2015 has been another banner year for ESEE Knives. They’ve been working hard on what Co-Founder Mike Perrin calls “the meat and potatoes of running a company that people don’t see.” ESEE decreased their reliance on foreign suppliers and moved to a much larger manufacturing facility this year. They also launched two models in a new series of knives aimed at traditional bushcrafting, with more on the way. “We don’t have a lot of new bells and whistles, so to speak; we’re stepping into the next level of manufacturing. It’s been behind the scenes growth,” Perrin said.
ESEE’s new Camp-Lore Knives, which hit the market this year, aim to fill a role that their powder-coated survival knives do not: traditional bushcraft. “The bushcraft community, as a general rule, wants uncoated knives,” said Perrin. “It’s more traditional, and they like to be able to use the spine of the knife for scraping.” So, for the Camp-Lore blades, ESEE kept the same proven 1095 steel but ditched the rust-resistant coating. Instead, Perrin encourages buyers to either oil them regularly or “apply their own patina” to resist rust.
Each knife in the Camp-Lore series is made in collaboration with a different designer, including survival expert Dave Canterbury and knife maker James Gibson. A yet-unnamed knife in the series, which Perrin hinted would be revealed in the spring, came from an unexpected source. “Shon Rowen – he’s the guy who makes our knives – his son Cody designed it. He walked into a show last year with it and we said ‘wow, that will sell.’” The knife should hit a sweet spot for those who like to carry a small fixed blade every day. “It’s a real simple uncoated bird & trout knife with about a 2.5-inch long blade. You can slip in your pocket almost as easy as a ballpoint pen,” said Perrin.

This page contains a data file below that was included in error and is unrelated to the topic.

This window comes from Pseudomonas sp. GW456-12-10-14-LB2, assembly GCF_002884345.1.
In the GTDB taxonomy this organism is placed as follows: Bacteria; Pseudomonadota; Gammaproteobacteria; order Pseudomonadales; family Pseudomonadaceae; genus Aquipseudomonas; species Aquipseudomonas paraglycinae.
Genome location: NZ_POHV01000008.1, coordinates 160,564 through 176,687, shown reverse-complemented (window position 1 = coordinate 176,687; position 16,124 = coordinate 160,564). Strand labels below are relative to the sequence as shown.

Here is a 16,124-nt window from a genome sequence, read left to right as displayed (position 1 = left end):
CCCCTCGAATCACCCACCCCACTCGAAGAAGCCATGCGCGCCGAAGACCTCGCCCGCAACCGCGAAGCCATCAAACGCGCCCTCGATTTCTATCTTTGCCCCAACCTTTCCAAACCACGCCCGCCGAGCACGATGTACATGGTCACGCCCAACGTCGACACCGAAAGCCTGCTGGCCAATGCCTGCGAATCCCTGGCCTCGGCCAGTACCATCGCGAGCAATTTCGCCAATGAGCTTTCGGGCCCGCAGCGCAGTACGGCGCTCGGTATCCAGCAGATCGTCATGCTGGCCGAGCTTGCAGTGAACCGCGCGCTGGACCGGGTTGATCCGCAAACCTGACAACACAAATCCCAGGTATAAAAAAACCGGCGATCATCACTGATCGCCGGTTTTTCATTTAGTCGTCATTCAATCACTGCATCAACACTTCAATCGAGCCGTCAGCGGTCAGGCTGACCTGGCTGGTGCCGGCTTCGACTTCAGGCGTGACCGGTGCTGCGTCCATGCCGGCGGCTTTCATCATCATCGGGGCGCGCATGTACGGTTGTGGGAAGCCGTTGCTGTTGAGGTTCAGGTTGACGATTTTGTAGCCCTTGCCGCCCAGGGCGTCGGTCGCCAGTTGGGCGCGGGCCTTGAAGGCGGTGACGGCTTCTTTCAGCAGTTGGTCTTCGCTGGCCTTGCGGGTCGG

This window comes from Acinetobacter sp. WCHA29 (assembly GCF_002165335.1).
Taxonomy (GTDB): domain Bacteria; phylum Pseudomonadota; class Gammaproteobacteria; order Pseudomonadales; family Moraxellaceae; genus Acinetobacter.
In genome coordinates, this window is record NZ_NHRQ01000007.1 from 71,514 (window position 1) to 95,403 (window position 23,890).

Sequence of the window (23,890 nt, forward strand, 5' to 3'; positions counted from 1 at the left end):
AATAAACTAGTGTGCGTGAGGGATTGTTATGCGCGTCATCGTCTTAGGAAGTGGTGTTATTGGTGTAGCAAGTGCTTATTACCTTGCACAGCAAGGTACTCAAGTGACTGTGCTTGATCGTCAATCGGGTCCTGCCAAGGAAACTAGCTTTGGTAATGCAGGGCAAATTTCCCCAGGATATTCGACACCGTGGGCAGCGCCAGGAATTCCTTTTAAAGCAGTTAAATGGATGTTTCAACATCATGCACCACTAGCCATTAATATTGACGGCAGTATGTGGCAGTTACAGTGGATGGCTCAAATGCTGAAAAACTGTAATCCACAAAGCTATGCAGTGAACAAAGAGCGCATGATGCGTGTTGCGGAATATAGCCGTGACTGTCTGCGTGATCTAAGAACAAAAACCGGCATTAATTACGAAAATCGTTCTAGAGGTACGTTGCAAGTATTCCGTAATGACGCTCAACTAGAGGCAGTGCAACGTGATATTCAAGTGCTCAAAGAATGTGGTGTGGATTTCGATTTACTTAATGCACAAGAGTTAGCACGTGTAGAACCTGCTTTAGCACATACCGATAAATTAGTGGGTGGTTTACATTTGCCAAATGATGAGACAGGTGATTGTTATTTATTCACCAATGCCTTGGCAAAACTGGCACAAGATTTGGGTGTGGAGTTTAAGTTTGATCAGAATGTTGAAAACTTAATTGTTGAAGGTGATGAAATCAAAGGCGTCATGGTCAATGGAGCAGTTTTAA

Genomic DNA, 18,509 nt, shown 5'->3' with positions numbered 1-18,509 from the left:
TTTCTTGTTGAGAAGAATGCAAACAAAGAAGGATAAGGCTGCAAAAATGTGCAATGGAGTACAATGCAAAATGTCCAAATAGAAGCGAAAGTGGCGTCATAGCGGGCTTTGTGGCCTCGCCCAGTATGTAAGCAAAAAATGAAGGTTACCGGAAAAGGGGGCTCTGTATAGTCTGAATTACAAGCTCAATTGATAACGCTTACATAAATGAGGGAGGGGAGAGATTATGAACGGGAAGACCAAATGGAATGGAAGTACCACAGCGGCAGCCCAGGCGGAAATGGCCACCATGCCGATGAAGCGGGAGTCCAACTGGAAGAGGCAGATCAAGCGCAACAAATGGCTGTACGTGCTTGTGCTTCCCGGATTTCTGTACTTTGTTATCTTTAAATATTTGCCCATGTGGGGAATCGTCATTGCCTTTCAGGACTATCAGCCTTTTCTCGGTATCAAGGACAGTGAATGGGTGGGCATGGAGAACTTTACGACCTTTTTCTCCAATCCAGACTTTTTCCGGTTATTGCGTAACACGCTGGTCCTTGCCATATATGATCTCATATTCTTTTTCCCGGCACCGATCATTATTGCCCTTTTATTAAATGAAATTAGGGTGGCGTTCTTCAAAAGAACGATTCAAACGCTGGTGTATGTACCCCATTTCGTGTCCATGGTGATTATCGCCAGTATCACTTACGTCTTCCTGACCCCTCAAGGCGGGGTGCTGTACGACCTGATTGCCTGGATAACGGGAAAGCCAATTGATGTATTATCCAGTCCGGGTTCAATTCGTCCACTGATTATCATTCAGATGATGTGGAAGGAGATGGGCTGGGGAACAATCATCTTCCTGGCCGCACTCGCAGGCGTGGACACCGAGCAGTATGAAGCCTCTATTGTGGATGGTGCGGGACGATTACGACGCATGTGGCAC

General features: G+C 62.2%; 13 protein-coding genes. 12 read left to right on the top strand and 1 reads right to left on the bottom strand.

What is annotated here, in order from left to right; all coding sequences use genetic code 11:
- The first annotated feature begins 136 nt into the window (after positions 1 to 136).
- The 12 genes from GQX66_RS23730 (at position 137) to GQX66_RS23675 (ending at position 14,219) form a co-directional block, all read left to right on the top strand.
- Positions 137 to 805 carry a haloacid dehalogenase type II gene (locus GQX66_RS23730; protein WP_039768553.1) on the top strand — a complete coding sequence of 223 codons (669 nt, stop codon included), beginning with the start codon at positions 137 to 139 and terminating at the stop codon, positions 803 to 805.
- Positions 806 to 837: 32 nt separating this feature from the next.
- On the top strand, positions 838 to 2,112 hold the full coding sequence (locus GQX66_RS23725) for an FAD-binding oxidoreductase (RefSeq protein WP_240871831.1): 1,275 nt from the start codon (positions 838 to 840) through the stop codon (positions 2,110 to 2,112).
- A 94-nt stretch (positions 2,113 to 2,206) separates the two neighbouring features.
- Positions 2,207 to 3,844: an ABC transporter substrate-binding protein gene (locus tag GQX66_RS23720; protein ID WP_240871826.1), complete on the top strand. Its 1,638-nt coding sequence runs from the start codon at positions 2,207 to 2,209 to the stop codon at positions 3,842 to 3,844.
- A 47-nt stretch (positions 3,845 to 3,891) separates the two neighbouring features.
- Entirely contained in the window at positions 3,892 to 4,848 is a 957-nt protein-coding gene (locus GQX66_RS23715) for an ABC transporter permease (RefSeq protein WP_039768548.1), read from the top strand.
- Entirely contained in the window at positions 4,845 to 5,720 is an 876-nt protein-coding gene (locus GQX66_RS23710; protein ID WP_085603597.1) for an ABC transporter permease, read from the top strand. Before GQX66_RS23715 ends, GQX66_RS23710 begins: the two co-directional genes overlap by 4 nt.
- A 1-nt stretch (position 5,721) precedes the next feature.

“Our knives have always been made in the USA, but we’re trying wherever possible to source everything from the sheath and sewn goods to the packaging here as well,” said Perrin. “We’re trying to pull everything back into the United States. We figured out that small US companies can compete with overseas labor; their overhead is low and they can innovate quickly.” Although it was challenging to find new vendors and sew shops for their sheath attachments without interrupting the production schedule, Perrin is proud to be able to keep more of his business domestic.
Alongside the changes in ESEE’s supply chain, there have been a few changes for Idaho-based Rowen Manufacturing, who makes all their knives. “Rowen Manufacturing has quadrupled the size of their facility this last year,” said Perrin. “We’ll have greater capacity, shorter lead times on production runs, and it may open up space for new products.” When asked about the possibility of a folding Izula, which had ESEE fans electrified after a prototype was shown at Blade Show 2014, Perrin chuckled, saying, “For the life of me I can’t tell you when that will ever be made. Now that Rowen’s got a bigger shop, maybe we can make something happen in the next year, find a corner somewhere to do the tooling … It’s not something we’ve said we won’t ever do, we just couldn’t get a firm target date due to a lot of delays, like construction.”
In the meantime, ESEE isn’t having any trouble selling knives. “The Izula has been really popular; we’re shipped well over 80,000 of them by now,” said Perrin.
“If you’re going to build in the USA, here’s what it takes: you have to find vendors to build product, you have to find sources for material, you have to handle customer service well after the sale, and you have to battle the counterfeiters. People appreciate the knife, but there’s a lot behind it that’s still very important.”
Knife Featured in Image: ESEE IZULA